“ About this time I met with an odd volume of the 'Spectator.' It was the third. I had never before seen any of them. I bought it, read it over and over, and was much delighted with it. I thought the writing excellent, and wished, if possible, to imitate it. With this view I took some of the papers, and, making short hints of the sentiment in each sentence, laid them by a few days, and then, without looking at the book, try'd to compleat the papers again, by expressing each hinted sentiment at length, and as fully as it had been expressed before, in any suitable words that should come to hand. Then I compared my 'Spectator' with the original, discovered some of my faults, and corrected them. But I found I wanted a stock of words, or a readiness in recollecting and using them, which I thought I should have acquired before that time if I had gone on making verses; since the continual occasion for words of the same import, but of different length, to suit the measure, or of different sound for the rhyme, would have laid me under a constant necessity of search. ing for variety, and also have tended to fix that variety in my mind, and make me master of it. Therefore I took some of the tales and turned them into verse; and, after a time, when I had pretty well forgotten the prose, turned them back again. I also sometimes jumbled my collection of hints into confusion, and after some weeks endeavoured to reduce them into the best order, before I began to form the full sentences and compleat the paper. This was to teach me method in the arrangement of thoughts. My time for these exercises and for reading was at night, after work or before it began in the morning, or on Sundays, when I contrived to be in the printing-house alone, evad. ing as much as I could the common attendance on public worship which my father used to exact of me when I was under his care, and which indeed I still thought a duty, though I could not, as it seemed to me, afford time to practice it."

Sound eighteenth-century English this, though hardly of Addisonian urbanity. Even more characteristic than the English of this passage, however, is Franklin's feeling about religion, implied in its last sentence. The Boston where this printer's boy stayed away from church to teach himself how to write was the very town where Increase and Cotton Mather were still preaching the dogmas of Puritan theocracy; and a few days' journey westward Jonathan Edwards, only three years older than Franklin, was beginning his lifelong study of the relation of mankind to eternity. To the religious mind of New England, earthly life remained a mere Aeeting moment. Life must always end soon, and death as we see it actually seems unending. With this solemn truth constantly in mind, the New England Puritans of Franklin's day, like their devout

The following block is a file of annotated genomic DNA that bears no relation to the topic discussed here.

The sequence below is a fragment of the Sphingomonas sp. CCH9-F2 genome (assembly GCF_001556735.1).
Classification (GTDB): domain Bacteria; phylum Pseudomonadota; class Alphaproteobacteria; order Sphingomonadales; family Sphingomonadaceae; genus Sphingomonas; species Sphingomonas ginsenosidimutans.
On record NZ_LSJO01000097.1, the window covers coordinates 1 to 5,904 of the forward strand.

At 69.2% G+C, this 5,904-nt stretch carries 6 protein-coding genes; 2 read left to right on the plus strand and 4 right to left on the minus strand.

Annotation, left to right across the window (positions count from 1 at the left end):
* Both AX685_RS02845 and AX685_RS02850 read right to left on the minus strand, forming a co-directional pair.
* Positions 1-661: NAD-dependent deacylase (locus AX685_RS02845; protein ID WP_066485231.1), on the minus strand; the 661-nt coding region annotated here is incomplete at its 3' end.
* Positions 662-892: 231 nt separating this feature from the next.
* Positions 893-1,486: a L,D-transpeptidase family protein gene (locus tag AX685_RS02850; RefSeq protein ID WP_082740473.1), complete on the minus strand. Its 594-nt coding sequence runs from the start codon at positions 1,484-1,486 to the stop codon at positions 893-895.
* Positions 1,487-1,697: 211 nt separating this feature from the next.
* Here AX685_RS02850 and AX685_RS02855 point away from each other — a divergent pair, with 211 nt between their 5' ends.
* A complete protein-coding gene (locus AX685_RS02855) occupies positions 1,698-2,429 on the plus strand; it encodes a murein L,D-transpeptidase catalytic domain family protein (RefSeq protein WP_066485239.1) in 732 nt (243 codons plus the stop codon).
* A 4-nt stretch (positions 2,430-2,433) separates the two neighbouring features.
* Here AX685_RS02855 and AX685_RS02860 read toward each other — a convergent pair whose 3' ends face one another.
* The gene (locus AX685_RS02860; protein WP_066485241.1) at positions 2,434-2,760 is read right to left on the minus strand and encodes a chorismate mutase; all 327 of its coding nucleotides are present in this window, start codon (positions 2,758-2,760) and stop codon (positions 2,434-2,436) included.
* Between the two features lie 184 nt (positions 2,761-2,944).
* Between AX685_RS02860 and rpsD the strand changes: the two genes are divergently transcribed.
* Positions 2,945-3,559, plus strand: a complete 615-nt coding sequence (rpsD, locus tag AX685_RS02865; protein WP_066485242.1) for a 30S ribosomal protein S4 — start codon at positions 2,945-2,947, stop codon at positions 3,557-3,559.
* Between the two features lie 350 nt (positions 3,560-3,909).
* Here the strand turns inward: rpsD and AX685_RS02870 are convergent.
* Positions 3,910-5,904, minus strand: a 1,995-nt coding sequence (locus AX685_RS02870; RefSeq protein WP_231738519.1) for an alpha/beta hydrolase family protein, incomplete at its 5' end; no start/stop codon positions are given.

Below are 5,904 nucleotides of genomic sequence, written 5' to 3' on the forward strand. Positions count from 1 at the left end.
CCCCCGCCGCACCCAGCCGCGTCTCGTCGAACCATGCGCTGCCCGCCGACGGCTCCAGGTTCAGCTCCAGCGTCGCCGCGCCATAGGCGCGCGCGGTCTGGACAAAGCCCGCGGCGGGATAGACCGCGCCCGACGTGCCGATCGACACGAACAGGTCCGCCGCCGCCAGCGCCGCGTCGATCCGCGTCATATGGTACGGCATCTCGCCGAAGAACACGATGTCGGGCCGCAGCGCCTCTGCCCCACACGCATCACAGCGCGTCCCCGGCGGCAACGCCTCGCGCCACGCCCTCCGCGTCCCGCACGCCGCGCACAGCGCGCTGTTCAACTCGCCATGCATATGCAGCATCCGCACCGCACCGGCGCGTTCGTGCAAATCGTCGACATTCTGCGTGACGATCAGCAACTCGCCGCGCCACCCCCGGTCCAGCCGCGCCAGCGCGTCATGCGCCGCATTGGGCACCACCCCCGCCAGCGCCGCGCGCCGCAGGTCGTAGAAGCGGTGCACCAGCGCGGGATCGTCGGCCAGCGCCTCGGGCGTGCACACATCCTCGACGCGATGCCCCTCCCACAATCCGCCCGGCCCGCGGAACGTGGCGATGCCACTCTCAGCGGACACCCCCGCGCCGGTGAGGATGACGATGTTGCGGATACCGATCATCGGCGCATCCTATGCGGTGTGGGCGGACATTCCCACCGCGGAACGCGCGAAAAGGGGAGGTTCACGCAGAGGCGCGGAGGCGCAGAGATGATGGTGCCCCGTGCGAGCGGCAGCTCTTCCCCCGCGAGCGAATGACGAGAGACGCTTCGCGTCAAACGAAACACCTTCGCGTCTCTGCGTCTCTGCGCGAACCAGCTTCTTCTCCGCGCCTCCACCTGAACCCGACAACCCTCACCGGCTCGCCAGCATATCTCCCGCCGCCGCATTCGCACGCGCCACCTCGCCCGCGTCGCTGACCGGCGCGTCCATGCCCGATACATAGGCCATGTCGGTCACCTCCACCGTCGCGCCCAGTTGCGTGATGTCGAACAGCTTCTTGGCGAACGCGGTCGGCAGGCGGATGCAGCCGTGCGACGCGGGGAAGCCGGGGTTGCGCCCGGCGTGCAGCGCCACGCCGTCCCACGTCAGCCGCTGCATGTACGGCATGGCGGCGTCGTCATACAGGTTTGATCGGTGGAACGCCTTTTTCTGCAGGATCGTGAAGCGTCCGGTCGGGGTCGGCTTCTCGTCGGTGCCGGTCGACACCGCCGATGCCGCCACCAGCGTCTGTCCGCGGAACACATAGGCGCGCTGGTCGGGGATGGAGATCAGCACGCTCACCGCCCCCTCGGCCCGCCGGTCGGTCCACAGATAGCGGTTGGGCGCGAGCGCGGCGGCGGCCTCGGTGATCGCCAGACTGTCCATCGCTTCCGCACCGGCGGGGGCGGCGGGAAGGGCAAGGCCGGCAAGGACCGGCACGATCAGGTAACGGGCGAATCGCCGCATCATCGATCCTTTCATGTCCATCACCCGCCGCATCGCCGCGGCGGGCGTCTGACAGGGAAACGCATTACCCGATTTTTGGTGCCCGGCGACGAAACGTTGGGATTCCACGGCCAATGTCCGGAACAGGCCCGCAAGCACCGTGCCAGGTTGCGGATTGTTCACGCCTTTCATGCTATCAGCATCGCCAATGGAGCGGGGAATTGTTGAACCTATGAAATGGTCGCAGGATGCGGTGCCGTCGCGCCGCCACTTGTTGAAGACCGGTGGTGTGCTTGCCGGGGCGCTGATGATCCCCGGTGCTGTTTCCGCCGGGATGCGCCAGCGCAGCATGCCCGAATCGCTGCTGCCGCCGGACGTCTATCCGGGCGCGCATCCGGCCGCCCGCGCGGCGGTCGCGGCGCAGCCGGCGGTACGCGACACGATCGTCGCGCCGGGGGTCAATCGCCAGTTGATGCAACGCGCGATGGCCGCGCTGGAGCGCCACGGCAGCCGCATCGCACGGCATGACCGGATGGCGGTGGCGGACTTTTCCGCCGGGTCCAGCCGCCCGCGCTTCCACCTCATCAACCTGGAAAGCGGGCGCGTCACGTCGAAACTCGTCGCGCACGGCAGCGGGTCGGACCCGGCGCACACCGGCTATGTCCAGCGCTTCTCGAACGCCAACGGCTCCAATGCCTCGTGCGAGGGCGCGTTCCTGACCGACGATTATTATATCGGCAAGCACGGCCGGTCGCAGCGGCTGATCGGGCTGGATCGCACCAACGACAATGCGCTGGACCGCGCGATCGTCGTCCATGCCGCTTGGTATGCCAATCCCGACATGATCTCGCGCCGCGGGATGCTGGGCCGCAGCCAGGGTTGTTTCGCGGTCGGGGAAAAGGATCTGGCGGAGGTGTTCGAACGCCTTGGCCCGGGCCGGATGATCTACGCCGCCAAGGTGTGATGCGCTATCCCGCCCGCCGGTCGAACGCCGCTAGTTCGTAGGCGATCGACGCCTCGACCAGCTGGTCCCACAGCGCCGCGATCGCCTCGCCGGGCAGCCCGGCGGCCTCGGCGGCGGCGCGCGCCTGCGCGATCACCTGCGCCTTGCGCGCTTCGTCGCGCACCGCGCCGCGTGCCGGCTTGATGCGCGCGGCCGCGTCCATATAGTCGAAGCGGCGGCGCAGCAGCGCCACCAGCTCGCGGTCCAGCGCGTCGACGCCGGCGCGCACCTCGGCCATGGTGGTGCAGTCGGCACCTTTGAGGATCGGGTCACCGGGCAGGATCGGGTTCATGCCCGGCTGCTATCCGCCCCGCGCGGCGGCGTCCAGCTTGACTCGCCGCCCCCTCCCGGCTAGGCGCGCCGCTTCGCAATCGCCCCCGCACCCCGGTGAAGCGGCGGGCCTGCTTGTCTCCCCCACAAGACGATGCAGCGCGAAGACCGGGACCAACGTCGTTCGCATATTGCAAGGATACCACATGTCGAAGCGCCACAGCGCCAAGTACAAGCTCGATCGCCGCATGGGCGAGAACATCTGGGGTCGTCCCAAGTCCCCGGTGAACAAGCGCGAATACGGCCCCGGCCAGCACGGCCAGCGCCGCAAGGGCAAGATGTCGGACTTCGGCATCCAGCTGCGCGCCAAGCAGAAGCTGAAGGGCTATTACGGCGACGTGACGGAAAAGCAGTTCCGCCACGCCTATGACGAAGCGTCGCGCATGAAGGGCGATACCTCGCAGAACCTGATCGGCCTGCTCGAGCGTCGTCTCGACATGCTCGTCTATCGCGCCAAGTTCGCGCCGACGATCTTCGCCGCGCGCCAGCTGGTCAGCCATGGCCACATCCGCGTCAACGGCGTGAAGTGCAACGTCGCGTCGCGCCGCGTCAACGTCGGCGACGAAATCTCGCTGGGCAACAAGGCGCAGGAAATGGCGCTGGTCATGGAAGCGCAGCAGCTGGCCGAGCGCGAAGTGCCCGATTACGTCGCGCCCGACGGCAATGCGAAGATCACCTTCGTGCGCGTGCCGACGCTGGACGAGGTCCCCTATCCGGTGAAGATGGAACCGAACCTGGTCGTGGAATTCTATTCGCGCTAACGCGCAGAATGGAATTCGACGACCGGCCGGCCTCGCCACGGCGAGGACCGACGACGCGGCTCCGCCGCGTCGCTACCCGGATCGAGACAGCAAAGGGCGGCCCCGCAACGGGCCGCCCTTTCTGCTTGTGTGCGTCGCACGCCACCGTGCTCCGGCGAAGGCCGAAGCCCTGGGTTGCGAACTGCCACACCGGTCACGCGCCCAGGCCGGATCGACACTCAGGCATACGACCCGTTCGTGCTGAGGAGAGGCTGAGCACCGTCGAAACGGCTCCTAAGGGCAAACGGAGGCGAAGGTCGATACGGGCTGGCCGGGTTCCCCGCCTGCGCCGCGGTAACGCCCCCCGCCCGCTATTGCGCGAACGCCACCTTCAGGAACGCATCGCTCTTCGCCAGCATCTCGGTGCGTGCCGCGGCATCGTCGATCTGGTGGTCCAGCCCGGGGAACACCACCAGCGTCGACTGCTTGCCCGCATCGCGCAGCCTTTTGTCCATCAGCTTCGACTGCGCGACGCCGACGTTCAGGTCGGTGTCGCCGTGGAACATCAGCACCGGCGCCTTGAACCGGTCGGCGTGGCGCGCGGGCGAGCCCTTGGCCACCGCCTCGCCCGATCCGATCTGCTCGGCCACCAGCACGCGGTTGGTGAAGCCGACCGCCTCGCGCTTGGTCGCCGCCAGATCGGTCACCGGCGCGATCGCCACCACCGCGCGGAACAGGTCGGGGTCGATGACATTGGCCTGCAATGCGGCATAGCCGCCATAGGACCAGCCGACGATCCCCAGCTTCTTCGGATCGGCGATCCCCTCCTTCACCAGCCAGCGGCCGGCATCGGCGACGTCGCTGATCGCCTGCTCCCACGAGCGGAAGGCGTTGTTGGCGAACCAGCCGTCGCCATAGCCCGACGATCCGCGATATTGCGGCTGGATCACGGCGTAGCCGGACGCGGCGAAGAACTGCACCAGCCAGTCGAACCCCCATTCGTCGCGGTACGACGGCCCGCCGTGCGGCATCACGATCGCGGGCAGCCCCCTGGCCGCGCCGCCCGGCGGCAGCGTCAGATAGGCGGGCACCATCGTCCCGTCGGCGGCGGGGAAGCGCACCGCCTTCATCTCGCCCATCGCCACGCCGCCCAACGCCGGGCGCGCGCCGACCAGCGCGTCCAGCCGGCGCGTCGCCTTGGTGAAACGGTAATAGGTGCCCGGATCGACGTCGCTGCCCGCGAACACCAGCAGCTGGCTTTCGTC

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ancestors, and many of their devout descendants, bent their whole energy toward eternal welfare as distinguished from anything temporal. Yet in their principal town Franklin, a man of the plain people, exposed to no influences but those of his own day and country, was coolly preferring the study of earthly accomplishment to any question which concerned matters beyond human life.

Another extract from his “ Autobiography ” carries his religious history a little further :

“My parents had early given me religious impressions, and brought me through my childhood piously in the Dissenting way. But I was scarce fifteen, when, after doubting by turns of several points, as I found them disputed in the different books I read, I began to doubt of Revelation itself. Some books against Deism fell into my hands; they were said to be the substance of sermons preached at Boyle's Lectures. It happened that they wrought an effect on me quite con. trary to what was intended by them; for the arguments of the deists, which were quoted to be refuted, appeared to me much stronger than the refutations; in short, I soon became a thorough Deist. My arguments perverted some others, particularly Collins and Ralph; but, each of them having afterwards wrong'd me greatly without the least compunction, and recollecting Keith’s conduct towards me (who was another free-thinker), and my own towards Vernon and Miss Read, which at times gave me great trouble, I began to suspect that this doctrine, tho' it might be true, was not very useful."

“ Not very useful:” the good sense of Franklin tested religion itself by its effects on every-day conduct.

Later still in his “ Autobiography” he tells how he was impressed by the ministrations of the only Presbyterian minister in Philadelphia, to whose services he paid the willing tribute of annual subscription :

“He used to visit me sometimes as a friend, and admonish me to attend his administrations, and I was now and then prevailed on to do so, once for five Sundays successively. Had he been in my opinion a good preacher, perhaps I might have continued, notwithstanding the occasion I had for the Sunday's leisure in my course of study; but his discourses were chiefly either polemic arguments, or explications of the peculiar doctrines of our sect, and were all to me very dry, un